Gran lived in Kenya when I was born, so my earliest memories of her were of her visit when I was about six. I’d recently learned to ride a bicycle, but found it impossible to stop without falling off, so I travelled around and around a circular route yelling for help every time I passed my parents’ house. My parents were used to my Matilda-like false alarms and ignored me, so it was Gran who ran after me and brought me to a halt by grabbing the back of the saddle. I daresay I wasn’t that grateful for her help since I fell off and hurt myself anyway. And I shouldn’t have been that surprised that despite her great age (she was about 50) she could still run after me, as she’d been Suffolk sprint champion in her youth. Dad remembers being a small boy and trying to evade punishment by climbing out of his bedroom window and running away – only to be caught by his fleet-footed mother. He also remembers her laughing in the face of the rather pompous vicar who arrived on her doorstep to complain that his choir boys (including Dad) had knocked his hat off  his head with Harvest Festival apples.

Her life was so full of joy and sorrow – she’d married young and had two small boys when her first husband died of cancer at the age of 29, four years after returning home from the war. She found love again and when her second husband suggested moving to New Zealand or Kenya, she left my father in the UK, he was by then a boy apprentice in the RAF, sold her possessions, home and the holiday houses she and Frank owned, and followed him out to Africa with my uncle and aunt in tow. A few years later Frank died, leaving her a widow once more. Feisty, she worked in a garage and a girls’ boarding school and only moved back to the UK in the Seventies when Kenya became too volatile for safety. It meant starting all over again, again, but I don’t remember her once complaining, never reminding me of her hardships if I moaned about my imagined difficulties, which I hope I didn’t, in front of her. I only ever heard her mention the raw hand she had been dealt once, when we were being told of the death of a 60-year-old friend of my then in-laws, who gave us a 15-minute lecture on the unfairness and tragedy of his passing. After listening until she could bear it no longer, Gran reminded them she had lost one husband when she was 29 and had two small boys, and a second when she was 47 and had a teenage daughter who doted on her dad. A deafening silence followed.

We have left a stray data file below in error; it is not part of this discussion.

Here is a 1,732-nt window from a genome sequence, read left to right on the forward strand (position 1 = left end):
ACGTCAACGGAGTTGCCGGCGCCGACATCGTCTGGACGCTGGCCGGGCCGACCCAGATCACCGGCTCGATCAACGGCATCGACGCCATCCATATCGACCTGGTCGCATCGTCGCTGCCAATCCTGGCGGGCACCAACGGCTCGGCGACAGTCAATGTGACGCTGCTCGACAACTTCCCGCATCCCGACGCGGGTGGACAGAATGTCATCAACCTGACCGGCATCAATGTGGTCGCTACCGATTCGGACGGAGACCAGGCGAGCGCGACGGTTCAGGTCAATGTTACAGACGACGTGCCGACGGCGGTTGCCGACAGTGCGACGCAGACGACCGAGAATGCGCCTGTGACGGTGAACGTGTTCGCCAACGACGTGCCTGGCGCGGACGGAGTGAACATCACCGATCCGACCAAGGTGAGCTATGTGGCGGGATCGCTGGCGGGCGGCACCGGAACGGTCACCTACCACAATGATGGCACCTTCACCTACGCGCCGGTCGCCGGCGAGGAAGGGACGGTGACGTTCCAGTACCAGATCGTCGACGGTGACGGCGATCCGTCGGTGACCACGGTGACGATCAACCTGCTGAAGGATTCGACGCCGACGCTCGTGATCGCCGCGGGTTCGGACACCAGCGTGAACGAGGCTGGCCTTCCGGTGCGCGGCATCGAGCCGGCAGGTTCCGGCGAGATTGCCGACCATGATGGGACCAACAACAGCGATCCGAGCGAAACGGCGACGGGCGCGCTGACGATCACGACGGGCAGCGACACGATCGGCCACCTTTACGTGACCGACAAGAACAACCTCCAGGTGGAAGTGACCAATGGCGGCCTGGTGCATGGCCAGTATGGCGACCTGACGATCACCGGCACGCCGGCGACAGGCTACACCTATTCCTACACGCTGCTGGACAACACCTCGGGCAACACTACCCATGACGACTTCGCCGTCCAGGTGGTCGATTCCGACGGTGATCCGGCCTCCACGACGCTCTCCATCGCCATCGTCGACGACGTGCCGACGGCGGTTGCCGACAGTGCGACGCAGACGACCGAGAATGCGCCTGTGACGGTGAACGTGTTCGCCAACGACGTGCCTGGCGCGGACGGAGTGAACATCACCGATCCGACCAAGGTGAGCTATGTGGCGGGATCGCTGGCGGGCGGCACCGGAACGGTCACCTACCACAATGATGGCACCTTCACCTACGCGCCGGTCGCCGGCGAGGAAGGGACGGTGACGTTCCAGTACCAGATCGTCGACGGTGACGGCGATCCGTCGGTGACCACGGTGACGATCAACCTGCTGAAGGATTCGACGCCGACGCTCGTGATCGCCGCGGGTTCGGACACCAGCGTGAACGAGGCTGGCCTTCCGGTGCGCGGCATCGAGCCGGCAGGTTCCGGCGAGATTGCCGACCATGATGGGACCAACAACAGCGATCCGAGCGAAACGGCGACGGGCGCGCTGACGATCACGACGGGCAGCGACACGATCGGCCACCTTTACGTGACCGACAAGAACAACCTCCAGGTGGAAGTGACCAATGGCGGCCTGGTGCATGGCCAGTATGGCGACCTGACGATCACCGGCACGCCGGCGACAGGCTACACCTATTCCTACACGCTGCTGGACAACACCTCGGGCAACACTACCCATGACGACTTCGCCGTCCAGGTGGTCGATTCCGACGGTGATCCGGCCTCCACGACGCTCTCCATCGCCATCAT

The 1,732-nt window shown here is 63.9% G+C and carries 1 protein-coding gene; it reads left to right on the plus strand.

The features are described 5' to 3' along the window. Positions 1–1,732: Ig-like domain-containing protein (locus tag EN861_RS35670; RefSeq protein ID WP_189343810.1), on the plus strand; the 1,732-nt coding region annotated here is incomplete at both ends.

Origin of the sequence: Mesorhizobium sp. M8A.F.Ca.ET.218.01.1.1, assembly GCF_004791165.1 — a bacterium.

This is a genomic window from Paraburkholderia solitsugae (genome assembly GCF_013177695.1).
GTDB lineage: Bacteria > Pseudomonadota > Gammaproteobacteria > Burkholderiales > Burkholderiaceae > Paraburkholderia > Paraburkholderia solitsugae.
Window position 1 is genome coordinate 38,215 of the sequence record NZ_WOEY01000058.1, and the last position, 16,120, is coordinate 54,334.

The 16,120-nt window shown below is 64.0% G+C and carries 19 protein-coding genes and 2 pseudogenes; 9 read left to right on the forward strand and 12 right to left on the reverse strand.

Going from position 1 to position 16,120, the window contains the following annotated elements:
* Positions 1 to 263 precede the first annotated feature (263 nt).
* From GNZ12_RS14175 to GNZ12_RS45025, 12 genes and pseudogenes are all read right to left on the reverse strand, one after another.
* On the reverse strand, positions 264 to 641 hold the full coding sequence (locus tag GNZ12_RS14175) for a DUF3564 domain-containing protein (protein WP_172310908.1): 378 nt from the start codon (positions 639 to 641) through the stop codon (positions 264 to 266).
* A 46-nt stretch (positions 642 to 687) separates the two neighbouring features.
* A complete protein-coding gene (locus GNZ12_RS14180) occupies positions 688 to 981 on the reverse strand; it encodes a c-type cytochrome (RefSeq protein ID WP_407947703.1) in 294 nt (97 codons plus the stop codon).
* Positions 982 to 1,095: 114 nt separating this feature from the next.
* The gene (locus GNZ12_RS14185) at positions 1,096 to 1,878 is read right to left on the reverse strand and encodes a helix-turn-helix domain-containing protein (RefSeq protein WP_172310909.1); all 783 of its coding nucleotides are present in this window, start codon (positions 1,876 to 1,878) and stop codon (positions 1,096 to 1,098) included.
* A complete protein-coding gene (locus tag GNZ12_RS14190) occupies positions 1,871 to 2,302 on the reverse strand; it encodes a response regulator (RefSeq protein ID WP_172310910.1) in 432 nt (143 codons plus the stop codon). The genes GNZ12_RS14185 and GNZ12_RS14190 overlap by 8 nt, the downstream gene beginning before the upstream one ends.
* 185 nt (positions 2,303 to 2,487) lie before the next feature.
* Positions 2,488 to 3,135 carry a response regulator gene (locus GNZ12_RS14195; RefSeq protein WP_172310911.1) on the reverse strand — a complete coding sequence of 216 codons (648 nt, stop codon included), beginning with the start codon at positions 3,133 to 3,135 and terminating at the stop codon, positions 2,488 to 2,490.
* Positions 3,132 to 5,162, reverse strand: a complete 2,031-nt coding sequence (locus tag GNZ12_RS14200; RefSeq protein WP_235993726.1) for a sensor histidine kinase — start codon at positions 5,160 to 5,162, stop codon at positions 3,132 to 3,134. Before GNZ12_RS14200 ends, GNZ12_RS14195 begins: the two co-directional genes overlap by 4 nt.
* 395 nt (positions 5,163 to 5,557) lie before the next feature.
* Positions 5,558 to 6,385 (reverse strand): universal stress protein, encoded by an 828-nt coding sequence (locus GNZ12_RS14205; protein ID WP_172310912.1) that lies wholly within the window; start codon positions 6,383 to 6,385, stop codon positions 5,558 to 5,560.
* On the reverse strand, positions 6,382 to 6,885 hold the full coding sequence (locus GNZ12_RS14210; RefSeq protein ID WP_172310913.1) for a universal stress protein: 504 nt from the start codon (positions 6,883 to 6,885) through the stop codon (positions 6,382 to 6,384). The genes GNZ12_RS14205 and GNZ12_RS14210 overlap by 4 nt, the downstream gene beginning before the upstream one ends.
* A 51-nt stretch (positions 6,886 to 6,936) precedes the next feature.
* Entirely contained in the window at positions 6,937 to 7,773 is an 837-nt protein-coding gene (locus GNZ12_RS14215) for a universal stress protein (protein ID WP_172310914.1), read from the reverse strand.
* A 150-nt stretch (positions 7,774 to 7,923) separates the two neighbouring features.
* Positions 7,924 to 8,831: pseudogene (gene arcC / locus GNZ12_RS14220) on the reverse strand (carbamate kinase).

She was my slightly dotty, eccentric, outspoken Gran, with whom I shared an affinity and recognition of self. My mother’s parents were far more exotic, in fact, having been brought up in India with a mixture of  Persian, Burmese, Portugese, Scottish, Irish and Dutch blood coursing through their veins. But they weren’t fun like Gran, who was about as English as you could imagine, born and brought up in John Constable’s home village of East Bergholt and spending her young life around Flatford, playing in the Suffolk countryside. My maternal grandparents, who’d divorced at a time when it was taboo, warred all their lives and had a very Victorian sense of right and wrong, of rights and being wronged. Gran had a subversive streak (guess where I get mine from) and she was self-willed to boot, perfectly able to stir up trouble and to put people in their place if they annoyed her, but she was also loved by friends and neighbours, even if she exasperated them sometimes with her stubbornness.